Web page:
Equine Colic: Where Are We Now?

It’s been said that as long as there are horses, they will colic. This remains true, but survival rates are improving.

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Equine Colic: Where Are We Now?
Rapid recognition of the need for surgery or critical care by veterinarians is a major reason for improved survival rates. | Photo: iStock
There is a prophecy about equine colic: As long as there are horses, they will have colic.

Based on reports in the literature over the last 50 years, the incidence of all colic cases has not changed over time and the incidence in a normal horse population ranges from one to 10 episodes of colic per 100 horses each year. However, horses that have had one or more previous episodes of colic have an incidence rate up to five times higher.

Survival varies with the severity of the disease, but the overall mortality rate for all types of colic in horses is approximately 7-10%, second only to fatalities due to musculoskeletal injuries. Incidence varies from farm-to-farm based on management, with a higher frequency expected in specific populations of horses such as broodmares near term, horses with small strongyle infection, or those exposed to abrupt changes in management. Horses being treated for eye disease and those hospitalized after general anesthesia for elective procedures also have an increased incidence of colic.

The causes of these acute intestinal diseases remain elusive. Simple colic, commonly diagnosed as “gas colic,” “spasmodic colic,” or “ileus,” makes up approximately 85% of all colic episodes, yet the cause or mechanism for these gastrointestinal abnormalities remains unknown. Similarly, the cause of diseases with a higher morbidity and mortality such as intestinal strangulations have no known cause. Epidemiological research over the past three decades has identified risk factors appearing to have a causal relationship, yet specific mechanisms such as why intestine twists and strangulates on its mesentery is unknown. Alteration in intestinal function is most likely multifactorial, with combined event and environmental factors increasing risk. Numerous factors are reported to increase colic risk including some basic husbandry and feeding practices (see Table 1). Some of these factors are nonspecific, but still are significantly related to increased colic risk.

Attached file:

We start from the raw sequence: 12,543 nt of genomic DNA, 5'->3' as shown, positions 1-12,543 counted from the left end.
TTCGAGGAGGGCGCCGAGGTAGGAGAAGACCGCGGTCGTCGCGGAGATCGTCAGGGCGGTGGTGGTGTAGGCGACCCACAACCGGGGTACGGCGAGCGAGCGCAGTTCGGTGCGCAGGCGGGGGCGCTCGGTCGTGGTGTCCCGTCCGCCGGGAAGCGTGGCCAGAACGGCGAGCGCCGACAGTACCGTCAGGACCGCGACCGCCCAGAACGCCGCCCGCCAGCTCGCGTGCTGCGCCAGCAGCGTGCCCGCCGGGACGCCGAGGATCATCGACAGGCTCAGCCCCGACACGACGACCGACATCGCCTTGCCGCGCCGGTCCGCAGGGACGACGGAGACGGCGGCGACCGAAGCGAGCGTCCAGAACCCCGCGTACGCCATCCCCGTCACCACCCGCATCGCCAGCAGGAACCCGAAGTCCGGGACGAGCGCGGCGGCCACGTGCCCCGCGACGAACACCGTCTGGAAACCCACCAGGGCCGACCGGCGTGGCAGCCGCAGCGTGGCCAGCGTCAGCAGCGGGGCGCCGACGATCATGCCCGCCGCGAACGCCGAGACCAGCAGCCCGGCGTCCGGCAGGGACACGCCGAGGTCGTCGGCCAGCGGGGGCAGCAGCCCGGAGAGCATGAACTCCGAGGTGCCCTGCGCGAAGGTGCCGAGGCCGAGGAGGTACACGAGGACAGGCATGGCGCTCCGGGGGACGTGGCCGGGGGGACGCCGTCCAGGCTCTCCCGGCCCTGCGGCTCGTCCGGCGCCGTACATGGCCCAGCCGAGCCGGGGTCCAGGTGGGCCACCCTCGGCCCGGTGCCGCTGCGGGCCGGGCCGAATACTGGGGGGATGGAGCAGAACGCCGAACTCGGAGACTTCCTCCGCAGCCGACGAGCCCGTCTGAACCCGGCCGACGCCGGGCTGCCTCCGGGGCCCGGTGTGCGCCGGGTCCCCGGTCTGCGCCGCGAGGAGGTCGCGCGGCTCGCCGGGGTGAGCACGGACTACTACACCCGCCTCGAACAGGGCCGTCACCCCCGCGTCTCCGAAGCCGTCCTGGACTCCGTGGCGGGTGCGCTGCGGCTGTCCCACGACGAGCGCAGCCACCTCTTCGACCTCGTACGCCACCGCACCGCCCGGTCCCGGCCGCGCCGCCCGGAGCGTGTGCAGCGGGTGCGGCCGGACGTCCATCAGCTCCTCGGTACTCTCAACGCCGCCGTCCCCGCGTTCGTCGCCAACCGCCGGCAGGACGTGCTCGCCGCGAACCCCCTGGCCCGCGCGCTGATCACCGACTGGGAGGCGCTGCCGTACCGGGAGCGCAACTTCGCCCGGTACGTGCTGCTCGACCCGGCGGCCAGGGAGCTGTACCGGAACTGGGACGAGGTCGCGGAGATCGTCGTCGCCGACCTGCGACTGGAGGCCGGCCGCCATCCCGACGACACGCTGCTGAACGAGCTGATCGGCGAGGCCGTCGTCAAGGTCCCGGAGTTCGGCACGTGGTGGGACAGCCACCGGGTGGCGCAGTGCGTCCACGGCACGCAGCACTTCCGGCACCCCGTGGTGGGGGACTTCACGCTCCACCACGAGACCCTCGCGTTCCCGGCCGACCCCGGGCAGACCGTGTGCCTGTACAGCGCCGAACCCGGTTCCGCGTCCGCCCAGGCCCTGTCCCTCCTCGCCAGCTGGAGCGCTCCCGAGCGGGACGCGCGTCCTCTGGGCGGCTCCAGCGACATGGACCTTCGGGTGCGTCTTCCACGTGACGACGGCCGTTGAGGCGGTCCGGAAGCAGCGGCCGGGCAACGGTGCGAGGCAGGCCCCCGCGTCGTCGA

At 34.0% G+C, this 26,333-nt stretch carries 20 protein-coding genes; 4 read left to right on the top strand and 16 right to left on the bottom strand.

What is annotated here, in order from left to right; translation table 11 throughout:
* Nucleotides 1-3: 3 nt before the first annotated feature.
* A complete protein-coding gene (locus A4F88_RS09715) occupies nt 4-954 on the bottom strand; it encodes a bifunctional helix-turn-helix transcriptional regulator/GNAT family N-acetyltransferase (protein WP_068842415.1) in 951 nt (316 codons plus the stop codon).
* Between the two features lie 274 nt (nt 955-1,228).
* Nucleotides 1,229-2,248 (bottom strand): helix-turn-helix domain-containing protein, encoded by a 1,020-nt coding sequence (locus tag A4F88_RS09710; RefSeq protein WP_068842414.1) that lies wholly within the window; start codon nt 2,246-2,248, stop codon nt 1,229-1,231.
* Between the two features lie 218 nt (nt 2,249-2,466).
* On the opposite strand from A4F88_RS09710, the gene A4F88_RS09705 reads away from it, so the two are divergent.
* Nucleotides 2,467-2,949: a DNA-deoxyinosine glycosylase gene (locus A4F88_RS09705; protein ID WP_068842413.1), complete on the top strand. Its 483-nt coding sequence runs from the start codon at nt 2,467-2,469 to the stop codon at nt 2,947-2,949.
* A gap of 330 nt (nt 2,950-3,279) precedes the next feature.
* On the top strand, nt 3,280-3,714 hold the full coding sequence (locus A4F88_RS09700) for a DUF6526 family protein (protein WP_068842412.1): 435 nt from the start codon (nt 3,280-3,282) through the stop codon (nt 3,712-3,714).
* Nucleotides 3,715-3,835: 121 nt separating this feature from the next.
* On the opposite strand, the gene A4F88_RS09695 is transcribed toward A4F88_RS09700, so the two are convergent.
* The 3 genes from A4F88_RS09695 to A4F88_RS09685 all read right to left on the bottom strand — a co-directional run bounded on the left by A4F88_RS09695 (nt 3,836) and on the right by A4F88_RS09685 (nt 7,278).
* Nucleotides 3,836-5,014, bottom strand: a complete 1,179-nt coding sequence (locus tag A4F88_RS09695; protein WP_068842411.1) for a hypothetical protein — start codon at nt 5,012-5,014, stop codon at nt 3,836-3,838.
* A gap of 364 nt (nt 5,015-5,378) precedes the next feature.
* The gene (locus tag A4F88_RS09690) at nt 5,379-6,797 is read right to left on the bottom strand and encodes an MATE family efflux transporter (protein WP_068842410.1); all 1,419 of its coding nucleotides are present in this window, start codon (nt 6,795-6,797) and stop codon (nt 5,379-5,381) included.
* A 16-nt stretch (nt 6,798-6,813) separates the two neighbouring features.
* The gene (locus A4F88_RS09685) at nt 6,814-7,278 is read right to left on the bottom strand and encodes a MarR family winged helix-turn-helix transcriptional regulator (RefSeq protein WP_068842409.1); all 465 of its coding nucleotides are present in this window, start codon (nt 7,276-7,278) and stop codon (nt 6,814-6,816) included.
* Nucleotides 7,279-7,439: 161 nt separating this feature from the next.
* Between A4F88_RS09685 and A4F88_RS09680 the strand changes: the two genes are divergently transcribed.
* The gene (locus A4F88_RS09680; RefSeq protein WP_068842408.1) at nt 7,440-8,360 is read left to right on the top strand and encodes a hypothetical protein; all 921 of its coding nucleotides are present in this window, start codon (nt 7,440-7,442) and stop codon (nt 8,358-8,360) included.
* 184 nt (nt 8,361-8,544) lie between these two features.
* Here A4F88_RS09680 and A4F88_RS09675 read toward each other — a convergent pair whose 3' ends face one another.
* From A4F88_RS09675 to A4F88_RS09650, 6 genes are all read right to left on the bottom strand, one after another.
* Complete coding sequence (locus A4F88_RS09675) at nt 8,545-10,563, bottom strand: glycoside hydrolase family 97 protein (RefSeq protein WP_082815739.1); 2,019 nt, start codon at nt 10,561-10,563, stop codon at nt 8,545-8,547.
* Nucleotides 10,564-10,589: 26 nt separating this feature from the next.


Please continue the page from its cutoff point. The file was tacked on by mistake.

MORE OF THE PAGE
Table 1: Factors predisposing to colic

  • Breed
  • Older age
  • Increased time in a stall
  • Cribbing/crib-biting
  • Recent transport
  • Inactivity following injury
  • Change in weather
  • Diet change
  • Round bale hay
  • High-concentrate feeds
  • Decreased potable water
  • History of colic
  • Absence of deworming
  • Absence of dental exams
  • Tapeworm infection
Source: Cohen ND, Epidemiology of risk factors, in The Equine Acute Abdomen, Wiley, 2017 in press.

Over the last four to five decades, survival has improved for the most life-threatening types of colic. During the 1960s to 70s, the survival rate for severe obstructions and strangulations was reported at less than 50%. Although improvements in surgical expertise, anesthesia, and postoperative medical care are associated with improved survival, rapid recognition of the need for surgery or critical care by veterinarians is a major reason for the improvement. With a rapid assessment and decision for specialty care, survival of 80%-90% can now be expected.

Multiple aspects of the pathophysiology of colic have been investigated. Research on intestinal motility, systemic inflammatory response syndrome (also known as endotoxic shock), intestinal injury and inflammation, parasite control, gastric ulcers, surgical techniques, and response to therapy have all improved the understanding of events that occur during colic. There is no question the additional information has changed the veterinarian’s ability to improve colic treatment and survival.

Still, how intestinal dysfunction and systemic responses are initiated remain to be discovered. More research is needed if we are to change the colic prophecy.

CONTACT—Nathaniel A. White, DVM, MS, Dipl. ACVS—nawhite2@vt.edu—703/771-6800—Virginia-Maryland College of Veterinary Medicine Marion duPont Scott Equine Medical Center, Leesburg, Virginia

This is an excerpt from Equine Disease Quarterly, funded by underwriters at Lloyd’s, London.


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